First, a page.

I had for many years, on and around the sea, relied on the fact that the NSRI was standing by for me if ever I needed to call on them.
I contributed financially, but never seriously considered volunteering myself until sometime after I read two separate articles in the Sea Rescue magazine about two very different people. One was a story about a shore based trainee controller and the other of a seasoned sea going coxswain. Both were stories about ordinary people with an extra ordinary desire to make a difference. For too long, I’m sad to say, their stories merely questioned my real will to help but did not challenge me to get to my nearest base. Even after I had resolved to call the base, I found an ever present supply of reasons and excuses not to make the call. What if they don’t need me, what if I am not skilled enough, what if they’re not nice people, what if I lose my job, what if I am called out at night/during the day/in the week/over a weekend, will it affect my family, will it affect me?
When I had nowhere else to hide, I called and within a week I was on my first training course and had logged my first sea hour. Without exception, I have found many more of those ordinary folk with the same extra ordinary outlook on the Station. As a volunteer, you are never under any strict obligation to respond. You are trained for your purpose and continually prepare for the call to save lives at sea. Family comes first. I have lost sleep and I have missed work – but my employer is proud to have a sea rescue volunteer on its books and also now supports the NSRI in this indirect way. I have been to other bases and trained with and met some of the crew from about nine stations in my short time with Sea Rescue.
At the outset, I misunderstood my Station Commander to say that one could easily advance from trainee to crew within six months when what he actually said was that trainees cannot be promoted to crew in less than six months. I nevertheless set the goal of six months and got my family’s buy-in to the required courses and sea hours. My commitment was therefore a family decision and that was an important step in the process – Sea Rescue stations need you for the long haul and without your volunteering becoming a part of your lifestyle, your enthusiasm and commitment will wane and eventually die. I have learned that the NSRI actually invest in you, for without the volunteer, the Institute would simply not exist. During my time at the base, my son has also dedicated more than his quota of community service hours to Sea Rescue and is now anxiously waiting for his sixteenth birthday when he can become a junior trainee.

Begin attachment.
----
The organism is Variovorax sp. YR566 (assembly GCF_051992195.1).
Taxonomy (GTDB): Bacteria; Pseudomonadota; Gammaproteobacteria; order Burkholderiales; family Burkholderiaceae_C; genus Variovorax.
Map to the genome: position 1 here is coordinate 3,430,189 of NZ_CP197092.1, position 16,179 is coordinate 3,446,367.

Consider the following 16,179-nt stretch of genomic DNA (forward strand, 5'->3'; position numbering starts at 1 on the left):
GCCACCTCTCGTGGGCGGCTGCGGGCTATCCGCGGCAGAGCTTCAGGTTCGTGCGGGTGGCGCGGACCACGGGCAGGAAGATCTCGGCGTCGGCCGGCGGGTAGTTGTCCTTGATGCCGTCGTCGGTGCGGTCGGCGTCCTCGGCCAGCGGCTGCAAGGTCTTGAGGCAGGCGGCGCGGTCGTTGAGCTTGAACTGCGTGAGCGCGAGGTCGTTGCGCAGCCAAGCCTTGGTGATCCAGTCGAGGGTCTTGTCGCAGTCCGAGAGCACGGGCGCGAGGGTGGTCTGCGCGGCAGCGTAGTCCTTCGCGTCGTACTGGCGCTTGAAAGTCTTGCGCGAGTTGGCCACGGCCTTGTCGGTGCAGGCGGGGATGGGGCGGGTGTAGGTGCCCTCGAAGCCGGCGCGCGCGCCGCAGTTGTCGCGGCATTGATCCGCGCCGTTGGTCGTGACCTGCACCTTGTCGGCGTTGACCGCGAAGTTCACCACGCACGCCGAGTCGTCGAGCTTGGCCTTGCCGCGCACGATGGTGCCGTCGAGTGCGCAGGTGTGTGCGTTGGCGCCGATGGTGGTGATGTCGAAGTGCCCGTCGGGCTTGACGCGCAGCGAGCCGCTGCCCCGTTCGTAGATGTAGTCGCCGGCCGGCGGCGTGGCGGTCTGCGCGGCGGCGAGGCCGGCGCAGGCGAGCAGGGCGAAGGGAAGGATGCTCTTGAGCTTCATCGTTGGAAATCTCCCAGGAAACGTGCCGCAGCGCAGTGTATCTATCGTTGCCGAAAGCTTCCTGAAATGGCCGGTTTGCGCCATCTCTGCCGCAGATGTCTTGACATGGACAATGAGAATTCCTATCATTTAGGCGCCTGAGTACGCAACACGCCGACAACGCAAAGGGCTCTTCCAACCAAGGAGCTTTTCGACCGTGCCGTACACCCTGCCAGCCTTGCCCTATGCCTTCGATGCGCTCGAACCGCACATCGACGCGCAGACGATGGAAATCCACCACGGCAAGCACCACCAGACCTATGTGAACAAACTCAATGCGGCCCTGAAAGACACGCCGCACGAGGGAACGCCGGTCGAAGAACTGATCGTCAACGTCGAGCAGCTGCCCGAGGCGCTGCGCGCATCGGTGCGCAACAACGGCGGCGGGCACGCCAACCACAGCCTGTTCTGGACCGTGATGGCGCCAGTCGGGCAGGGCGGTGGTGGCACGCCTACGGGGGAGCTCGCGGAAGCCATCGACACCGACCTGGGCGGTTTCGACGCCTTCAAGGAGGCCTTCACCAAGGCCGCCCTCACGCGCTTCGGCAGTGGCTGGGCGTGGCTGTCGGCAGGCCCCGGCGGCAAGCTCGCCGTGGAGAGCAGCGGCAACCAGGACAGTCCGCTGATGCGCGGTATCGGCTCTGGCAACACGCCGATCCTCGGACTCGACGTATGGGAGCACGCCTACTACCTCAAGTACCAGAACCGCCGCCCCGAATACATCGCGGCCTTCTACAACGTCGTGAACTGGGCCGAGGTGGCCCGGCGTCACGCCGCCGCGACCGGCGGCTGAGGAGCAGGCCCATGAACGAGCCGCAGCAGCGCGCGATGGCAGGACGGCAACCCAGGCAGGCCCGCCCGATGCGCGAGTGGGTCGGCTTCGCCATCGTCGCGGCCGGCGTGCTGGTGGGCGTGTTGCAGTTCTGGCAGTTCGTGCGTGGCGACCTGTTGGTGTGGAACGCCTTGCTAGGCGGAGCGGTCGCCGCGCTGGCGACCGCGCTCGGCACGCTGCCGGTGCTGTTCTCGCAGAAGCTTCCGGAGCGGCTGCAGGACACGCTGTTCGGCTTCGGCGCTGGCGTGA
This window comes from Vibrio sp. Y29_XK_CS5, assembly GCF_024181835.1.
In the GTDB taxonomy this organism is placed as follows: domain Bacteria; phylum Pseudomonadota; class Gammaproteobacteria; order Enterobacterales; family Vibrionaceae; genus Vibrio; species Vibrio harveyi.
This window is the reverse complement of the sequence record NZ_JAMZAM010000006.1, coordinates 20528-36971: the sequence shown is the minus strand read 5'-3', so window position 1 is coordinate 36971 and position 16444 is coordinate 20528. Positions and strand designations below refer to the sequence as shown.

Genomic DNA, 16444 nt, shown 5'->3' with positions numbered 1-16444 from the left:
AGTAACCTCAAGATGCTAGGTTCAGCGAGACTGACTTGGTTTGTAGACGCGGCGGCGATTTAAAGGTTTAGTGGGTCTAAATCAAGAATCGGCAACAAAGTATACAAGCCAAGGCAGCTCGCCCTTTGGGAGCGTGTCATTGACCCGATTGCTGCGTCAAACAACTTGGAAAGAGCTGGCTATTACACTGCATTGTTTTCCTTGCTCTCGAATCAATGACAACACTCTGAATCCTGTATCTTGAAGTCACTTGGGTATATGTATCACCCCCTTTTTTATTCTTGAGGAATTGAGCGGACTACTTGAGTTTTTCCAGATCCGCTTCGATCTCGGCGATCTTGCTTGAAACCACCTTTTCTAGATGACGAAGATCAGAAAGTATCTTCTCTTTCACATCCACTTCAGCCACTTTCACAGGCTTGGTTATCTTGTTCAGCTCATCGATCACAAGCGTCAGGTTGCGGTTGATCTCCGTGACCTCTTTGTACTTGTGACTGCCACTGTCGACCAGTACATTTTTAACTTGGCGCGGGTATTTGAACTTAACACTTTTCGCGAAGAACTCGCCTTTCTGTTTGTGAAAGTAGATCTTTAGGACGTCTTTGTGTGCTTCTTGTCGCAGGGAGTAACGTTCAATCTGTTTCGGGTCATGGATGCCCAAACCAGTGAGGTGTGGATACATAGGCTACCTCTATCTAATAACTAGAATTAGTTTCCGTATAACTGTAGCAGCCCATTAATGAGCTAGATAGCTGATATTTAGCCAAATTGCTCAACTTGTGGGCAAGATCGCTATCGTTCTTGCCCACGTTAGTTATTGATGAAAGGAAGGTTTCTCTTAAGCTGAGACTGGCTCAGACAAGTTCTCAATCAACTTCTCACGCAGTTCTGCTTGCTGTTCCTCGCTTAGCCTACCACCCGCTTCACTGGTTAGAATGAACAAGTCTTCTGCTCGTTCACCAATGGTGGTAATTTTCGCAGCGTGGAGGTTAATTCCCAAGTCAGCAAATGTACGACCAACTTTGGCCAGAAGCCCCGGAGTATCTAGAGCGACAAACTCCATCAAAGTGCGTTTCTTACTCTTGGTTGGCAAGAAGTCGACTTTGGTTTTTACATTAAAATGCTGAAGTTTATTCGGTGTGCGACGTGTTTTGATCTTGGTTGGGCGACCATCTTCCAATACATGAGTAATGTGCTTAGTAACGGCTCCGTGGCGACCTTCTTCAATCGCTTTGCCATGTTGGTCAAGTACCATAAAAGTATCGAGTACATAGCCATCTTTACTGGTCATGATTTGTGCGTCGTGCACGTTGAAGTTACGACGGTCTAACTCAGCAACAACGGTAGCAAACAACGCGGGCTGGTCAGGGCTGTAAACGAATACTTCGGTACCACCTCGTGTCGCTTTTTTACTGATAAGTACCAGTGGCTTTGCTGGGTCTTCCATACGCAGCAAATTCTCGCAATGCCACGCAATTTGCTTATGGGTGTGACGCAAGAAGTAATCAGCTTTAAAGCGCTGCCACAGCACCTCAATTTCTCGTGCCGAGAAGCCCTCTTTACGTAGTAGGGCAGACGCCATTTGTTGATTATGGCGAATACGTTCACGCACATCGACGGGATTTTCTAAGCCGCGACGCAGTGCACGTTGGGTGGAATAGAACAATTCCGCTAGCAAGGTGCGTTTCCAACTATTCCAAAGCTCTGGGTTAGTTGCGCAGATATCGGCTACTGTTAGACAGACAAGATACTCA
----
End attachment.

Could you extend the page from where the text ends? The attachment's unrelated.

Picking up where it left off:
Sea going trainees require a medical examination and the right attitude – aptitude can come later. To advance to crew, you need a minimum of 50 sea hours split across the classes of vessel on your base (with ten percent of those hours at night), a marine radio license, a basic fire fighting certification and a level three first aid qualification. But, let me make it very clear to you – you DO NOT need to do this all in six months!
At Sea Rescue, I have met people who feared that Sea Rescue would affect them and still others who joined in the hope that Sea Rescue would change them. My fear was really a wish to stay within my comfort zone.
So, did Sea Rescue affect me?
Without a doubt – it has profoundly affected me and I am now able to say that I am making a difference. I am part of a team that is ready and able to save lives.
Station commander comment: I was first notified of Gavin’s wish to join through one of my Station Cox’ns, who highly recommended Gavin. His application was entertaining, different and had a fresh approach to what we do, just like Gavin. He has fitted in well and set a new standard for getting things done. He will do well in NSRI and the Station is grateful to have him. Hope we get more of the same!
Brad Geyser, Statcom NSRI Station 8 Hout Bay.